When I was eleven or twelve, all three of the children in the Wilson household had paper routes. Distributors dropped bundles of the Kitchener-Waterloo Record outside our house and Dad lugged them inside to organize the loads. Since the Record was an evening paper, we delivered the news after school and before dinner.
My route started three blocks from home and wound through a turn-of-the century neighbourhood and on to the semi-commercial section along the main street. Part of the block held larger, statelier homes; the rest were functional workers’ cottages. Buildings in the commercial section were converted homes with businesses on the main floor and apartments up. The tenants were students or elderly gentlemen. I delivered papers to a funeral parlour, a florist, a nursing home, and a couple of real estate agents.
One of the families hired me to babysit, another offered me my first kitten. I was bit by a dog for the first time, too! (Nasty nippy yippy thing!) The florist’s smelled of incense, and the students apartments of wacky tabacky. The kitchen belonging to the two-hundred-year-old German couple was always steaming hot and smelled of sauerkraut.
In those days, it was up to the carrier to collect the subscription fees, usually every Friday evening. Sometimes, if the customer was home when I delivered the paper, I’d get paid then. But most often it required a separate trip.
Most of the customers paid on time, and some tipped generously, especially at Christmas. Mr. Costello, one of the elderly gents was a favourite. He always wore his fedora, even indoors. He was kind, and I felt safe with him. I cannot say the same for the gentleman who lived above the real estate office on the corner.
At first there was nothing unusual about Mr. BVD. He was old, thin, and grey, and a bit hard-of-hearing, but otherwise no bother. Sometimes when I came by to collect the fee, he had left the change with the receptionist in the real estate office on the main floor. That was nice – saved me a trip up a steep flight of stairs.
But then things got weird.
One Friday evening, when he opened the door, he was naked except for his briefs. That was off-putting. Next week, the same. Briefs and a peculiar smile.
The third week, he started to change it up a little. It took him a long time to answer the door. I thought he was out, so I made my way down the stairs. Then I heard the door open. I turned around and there he was, in all his grisly, hairy … desperation. He was still in his briefs, but he rolled the waistband down and the legs up to fashion a hideous bikini bottom.
It was pathetic and frightening and made the hair stand up on the back of my neck. I almost refused to accept the money in his outstretched hands. But fear of failing my duty trumped my fear of him.
I told my parents about it. They told me to pay him no attention, he was harmless. My brothers made some wisecracks about “The Underwear Salesman.”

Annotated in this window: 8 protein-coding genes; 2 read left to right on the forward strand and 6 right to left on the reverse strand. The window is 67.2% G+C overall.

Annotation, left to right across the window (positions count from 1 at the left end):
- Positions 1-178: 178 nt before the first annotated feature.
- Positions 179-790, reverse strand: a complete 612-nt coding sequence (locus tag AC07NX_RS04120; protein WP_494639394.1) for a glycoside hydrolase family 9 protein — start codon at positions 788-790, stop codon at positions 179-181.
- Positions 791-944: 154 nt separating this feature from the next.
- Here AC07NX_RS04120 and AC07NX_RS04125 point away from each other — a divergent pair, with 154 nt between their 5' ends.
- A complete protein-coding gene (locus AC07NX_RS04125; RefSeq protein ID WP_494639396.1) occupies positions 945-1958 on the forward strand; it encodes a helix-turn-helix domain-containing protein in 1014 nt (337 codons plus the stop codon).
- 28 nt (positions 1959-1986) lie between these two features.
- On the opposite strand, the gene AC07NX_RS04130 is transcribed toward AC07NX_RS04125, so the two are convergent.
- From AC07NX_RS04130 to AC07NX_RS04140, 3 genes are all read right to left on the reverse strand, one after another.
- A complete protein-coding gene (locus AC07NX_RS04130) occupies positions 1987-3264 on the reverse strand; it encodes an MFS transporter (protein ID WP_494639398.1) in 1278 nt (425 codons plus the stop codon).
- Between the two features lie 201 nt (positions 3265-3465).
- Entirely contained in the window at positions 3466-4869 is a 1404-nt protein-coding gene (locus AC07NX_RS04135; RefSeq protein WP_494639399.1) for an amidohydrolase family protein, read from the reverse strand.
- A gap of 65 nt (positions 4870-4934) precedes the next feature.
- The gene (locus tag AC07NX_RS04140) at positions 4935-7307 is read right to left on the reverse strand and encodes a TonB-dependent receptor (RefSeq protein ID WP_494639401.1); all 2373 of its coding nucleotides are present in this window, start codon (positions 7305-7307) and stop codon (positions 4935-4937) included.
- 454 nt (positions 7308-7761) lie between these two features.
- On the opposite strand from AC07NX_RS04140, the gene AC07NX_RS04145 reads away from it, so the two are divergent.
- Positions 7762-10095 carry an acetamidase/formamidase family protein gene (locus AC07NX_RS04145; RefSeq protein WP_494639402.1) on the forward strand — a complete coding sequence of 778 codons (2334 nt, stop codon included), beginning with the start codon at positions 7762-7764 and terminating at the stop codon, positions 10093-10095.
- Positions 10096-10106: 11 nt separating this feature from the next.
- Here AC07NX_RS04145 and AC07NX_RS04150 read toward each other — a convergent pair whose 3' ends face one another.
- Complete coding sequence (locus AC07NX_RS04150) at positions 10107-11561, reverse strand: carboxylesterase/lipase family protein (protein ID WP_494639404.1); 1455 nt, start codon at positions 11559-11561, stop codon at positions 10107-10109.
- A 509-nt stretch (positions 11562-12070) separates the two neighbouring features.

The next week, I took a girlfriend with me. At first she hesitated to come along. Whether it was because she had better things to do on a Friday night, or she was just as worried as I, I cannot recall.
That time, he did not come to the door. Instead, he hollered, “Come in!”
Janet and I conferred outside his door. “Don’t do it!” she hissed. She turned to go back down the stairs.
“Wait!” I pleaded.
She stopped. I opened the door, and called out, “Hello? Mr. BVD?”
“The money is on the kitchen table.”
There it was, three steps inside the door. I held my breath, grabbed the pile of change, and bolted.
There was no “next time”. He either moved out or died.
Perhaps he was ill with dementia. Maybe he was arrested! I don’t know.
I do know that this story exemplifies perhaps one of the first times I let myself down. Because there was no protest, his bad behaviour was reinforced.
I suppressed my discomfort. Why? Because, I was good girl! Adults are safe and will do the right thing! I had an obligation to the newspaper company!
Was I that naïve? Yes, I was. I had very little understanding of sexuality in the first place and even less of sexual abuse. Of course I had heard of “dirty old men” but didn’t connect the dots to Mr. BVD. My parents’ “he’s harmless” answer made me think that I was over-reacting.
On the scale of perversion and sexual abuse, Mr. BVD with his naughty boy act is almost laughable. I even hesitate to call it “abuse”. The greater harm done in this scenario, I think, was when I did not listen to my inner guide.
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I have illustrated this story with Google Streetview images. What a transformation!
The commercial section, on the opposite side of the block has also undergone a change, but in typical, large urban center fashion:
The nursing home where my grandma stayed has been transformed into bar, “Club Abstract”. One of the real estate offices is a finance store featuring easy loans “Astral Finance, Inc.” with the words “The Mortgage Store” cut out of card stock and glued to the window.